1. Definitely human error.
        But does MOL afraid to say the truth and we need to read between the lines?
        Decided measures such as checking ship’s track via ais analysis , random vdr navigational audits are outdated.
        For the company of such size it’s uncommon to complete the investigation after 1 year. They need to show more dynamic decision. Who knows when MOL next ship will crush somewhere. The way the things are shown raising more questions than answers.

        1. The investigation will be conducted by the Government of Mauritius, not MOL, who obviously have a dog in the fight. Being a very small country it may enlist the help of the French or British MAIBs. The Master and C/0 have fired their first lawyer and are apparently being represented by the company’s lawyer, which is a bad thing, since they have conflicting interests.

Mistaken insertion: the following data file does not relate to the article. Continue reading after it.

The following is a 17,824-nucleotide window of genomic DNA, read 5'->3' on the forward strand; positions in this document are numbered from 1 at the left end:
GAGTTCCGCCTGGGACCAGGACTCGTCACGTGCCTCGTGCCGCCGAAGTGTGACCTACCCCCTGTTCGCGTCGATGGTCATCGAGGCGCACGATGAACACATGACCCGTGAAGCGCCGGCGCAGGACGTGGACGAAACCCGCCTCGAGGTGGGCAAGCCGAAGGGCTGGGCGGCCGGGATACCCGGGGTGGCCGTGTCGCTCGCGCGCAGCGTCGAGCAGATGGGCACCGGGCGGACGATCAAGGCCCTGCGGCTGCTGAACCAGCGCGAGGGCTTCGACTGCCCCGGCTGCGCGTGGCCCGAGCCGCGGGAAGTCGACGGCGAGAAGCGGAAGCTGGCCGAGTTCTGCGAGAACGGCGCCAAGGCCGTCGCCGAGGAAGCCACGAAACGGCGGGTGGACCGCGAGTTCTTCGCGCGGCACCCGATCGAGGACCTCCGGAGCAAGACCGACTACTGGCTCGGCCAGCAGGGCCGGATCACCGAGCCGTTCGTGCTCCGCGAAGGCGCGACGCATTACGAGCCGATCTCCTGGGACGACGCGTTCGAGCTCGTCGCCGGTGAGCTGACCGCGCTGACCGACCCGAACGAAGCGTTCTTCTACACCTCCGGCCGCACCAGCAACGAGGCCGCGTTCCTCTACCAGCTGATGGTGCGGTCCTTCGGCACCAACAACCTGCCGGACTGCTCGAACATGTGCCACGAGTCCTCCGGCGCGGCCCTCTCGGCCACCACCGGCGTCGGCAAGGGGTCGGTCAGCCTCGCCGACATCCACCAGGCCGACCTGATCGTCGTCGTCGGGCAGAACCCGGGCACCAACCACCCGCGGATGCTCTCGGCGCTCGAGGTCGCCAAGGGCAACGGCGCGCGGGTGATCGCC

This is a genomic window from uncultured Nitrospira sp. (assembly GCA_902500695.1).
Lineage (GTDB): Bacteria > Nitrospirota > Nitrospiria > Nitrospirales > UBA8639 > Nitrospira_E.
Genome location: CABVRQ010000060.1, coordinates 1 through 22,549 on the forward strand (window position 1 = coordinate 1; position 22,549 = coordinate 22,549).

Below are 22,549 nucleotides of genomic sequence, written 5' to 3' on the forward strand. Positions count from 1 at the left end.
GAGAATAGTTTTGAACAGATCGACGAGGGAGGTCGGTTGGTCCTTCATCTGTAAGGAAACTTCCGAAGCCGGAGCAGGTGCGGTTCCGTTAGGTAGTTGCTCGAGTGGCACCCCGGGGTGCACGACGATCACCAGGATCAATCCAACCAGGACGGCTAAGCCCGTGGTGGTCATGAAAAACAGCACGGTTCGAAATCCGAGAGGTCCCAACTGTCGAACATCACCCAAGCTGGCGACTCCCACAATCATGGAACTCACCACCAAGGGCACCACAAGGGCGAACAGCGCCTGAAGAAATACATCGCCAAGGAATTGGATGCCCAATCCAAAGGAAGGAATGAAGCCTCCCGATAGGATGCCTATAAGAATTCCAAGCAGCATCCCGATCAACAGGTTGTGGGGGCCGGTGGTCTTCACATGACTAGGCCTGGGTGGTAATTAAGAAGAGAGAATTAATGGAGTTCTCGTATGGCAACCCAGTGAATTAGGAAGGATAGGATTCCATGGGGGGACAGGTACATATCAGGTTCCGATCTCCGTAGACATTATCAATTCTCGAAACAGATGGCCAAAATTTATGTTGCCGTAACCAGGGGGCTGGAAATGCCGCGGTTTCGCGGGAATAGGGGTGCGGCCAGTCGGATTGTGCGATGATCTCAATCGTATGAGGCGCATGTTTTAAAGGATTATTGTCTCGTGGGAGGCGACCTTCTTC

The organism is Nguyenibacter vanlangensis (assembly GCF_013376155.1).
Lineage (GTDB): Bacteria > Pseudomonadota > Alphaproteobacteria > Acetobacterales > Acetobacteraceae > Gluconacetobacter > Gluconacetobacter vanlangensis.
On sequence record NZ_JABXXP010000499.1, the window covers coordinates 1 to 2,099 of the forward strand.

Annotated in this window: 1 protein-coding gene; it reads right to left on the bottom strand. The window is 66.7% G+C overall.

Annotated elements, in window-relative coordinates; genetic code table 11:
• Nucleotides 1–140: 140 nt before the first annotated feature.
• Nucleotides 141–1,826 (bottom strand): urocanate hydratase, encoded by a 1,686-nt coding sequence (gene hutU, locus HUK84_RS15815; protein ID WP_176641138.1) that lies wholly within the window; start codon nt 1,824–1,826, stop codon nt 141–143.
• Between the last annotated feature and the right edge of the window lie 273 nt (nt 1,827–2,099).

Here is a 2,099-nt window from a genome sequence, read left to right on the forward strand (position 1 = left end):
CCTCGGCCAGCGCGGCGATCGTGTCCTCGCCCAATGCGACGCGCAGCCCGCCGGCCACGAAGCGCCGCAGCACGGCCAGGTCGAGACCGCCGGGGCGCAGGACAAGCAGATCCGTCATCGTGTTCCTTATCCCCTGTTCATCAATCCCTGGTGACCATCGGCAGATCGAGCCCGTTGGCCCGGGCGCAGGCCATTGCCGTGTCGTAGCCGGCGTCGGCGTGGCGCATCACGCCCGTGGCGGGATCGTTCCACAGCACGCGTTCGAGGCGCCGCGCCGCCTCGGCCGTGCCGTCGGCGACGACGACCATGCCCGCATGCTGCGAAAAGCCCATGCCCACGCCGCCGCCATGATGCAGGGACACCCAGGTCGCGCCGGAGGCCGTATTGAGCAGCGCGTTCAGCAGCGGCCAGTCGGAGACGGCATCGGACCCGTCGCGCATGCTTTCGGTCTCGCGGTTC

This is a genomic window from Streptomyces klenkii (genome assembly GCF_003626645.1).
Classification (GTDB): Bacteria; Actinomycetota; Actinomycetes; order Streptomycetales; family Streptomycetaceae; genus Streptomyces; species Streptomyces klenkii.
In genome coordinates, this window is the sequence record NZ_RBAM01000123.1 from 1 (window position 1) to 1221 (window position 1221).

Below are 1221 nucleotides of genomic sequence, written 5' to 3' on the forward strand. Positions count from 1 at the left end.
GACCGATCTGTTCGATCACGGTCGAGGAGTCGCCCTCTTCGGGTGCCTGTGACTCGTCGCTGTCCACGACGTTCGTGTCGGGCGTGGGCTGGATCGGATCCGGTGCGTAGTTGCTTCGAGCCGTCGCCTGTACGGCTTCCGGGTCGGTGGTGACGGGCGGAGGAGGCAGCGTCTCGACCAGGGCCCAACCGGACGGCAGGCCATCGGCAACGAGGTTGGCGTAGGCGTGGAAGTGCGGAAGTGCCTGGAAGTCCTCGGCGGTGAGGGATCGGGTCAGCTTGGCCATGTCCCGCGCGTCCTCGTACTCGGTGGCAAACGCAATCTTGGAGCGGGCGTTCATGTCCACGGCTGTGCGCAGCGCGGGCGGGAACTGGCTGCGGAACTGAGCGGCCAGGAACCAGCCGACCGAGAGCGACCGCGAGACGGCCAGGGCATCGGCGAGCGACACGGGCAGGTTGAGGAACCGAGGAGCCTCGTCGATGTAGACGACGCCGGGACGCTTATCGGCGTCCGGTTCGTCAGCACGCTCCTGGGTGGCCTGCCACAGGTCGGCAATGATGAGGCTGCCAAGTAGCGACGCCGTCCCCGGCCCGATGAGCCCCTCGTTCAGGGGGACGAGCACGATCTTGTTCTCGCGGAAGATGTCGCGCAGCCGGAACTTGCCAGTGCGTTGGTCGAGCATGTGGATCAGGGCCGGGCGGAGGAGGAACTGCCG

1. The official accident investigation will be conducted by the Flag State Panama. There may be parallel investigations by the coastal state Mauritius, for the purpose of criminal prosecution.

      2. Definitely not human error.

        If the Master has deviated from the passage plan without sufficient risk assessment and without adequate control measures, it is not human error.

        1. Following your chain of thought , then, if it was not human error, then it was master incompetence . If so , then we have ISM 6. Resources and Personnel item 6.1.1. The Company should ensure that the Master is:
          1. properly qualified for command;